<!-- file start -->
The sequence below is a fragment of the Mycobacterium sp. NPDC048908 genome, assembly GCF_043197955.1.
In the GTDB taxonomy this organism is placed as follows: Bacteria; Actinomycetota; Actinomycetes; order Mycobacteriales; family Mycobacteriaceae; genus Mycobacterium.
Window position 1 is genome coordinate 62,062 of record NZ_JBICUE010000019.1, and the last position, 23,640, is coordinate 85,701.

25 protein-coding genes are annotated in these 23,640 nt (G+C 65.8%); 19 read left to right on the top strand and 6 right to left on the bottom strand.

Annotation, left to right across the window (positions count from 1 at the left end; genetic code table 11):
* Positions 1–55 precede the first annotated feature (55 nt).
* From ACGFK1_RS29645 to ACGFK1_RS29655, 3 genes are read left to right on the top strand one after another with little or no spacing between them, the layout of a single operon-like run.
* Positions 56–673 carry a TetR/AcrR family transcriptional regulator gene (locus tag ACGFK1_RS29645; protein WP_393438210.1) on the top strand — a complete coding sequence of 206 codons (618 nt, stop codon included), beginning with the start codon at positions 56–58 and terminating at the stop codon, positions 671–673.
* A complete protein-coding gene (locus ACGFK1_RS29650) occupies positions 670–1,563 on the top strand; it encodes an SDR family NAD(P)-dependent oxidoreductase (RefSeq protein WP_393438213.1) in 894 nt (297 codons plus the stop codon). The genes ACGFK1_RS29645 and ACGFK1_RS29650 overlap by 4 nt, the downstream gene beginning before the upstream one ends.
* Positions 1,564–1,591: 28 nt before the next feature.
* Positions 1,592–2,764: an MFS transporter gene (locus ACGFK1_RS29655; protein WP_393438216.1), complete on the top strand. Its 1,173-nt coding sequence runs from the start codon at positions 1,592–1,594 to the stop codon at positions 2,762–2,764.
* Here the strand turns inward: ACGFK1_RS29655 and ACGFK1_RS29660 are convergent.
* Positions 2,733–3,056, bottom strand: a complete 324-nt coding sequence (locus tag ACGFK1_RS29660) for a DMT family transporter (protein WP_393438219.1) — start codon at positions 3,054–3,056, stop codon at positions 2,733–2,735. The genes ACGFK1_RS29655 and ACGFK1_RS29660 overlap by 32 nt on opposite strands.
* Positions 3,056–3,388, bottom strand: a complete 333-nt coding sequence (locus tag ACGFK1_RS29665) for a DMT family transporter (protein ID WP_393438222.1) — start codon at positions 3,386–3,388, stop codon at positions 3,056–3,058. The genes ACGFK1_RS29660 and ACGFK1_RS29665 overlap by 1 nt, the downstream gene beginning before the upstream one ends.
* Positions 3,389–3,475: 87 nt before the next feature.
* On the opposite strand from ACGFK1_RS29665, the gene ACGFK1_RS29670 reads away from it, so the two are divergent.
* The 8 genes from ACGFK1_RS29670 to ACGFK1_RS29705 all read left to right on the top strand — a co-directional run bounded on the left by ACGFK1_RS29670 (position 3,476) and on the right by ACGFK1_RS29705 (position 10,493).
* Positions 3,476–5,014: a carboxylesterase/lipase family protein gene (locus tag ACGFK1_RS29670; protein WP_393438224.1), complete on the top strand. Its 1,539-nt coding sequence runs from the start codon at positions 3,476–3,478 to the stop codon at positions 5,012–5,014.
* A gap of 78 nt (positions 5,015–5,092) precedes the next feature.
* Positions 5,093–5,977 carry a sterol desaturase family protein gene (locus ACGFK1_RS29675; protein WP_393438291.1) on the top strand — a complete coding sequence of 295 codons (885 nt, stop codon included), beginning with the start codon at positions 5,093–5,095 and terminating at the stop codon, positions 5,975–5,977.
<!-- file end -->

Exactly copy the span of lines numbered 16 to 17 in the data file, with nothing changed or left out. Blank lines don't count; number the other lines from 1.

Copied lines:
* On the opposite strand from ACGFK1_RS29665, the gene ACGFK1_RS29670 reads away from it, so the two are divergent.
* The 8 genes from ACGFK1_RS29670 to ACGFK1_RS29705 all read left to right on the top strand — a co-directional run bounded on the left by ACGFK1_RS29670 (position 3,476) and on the right by ACGFK1_RS29705 (position 10,493).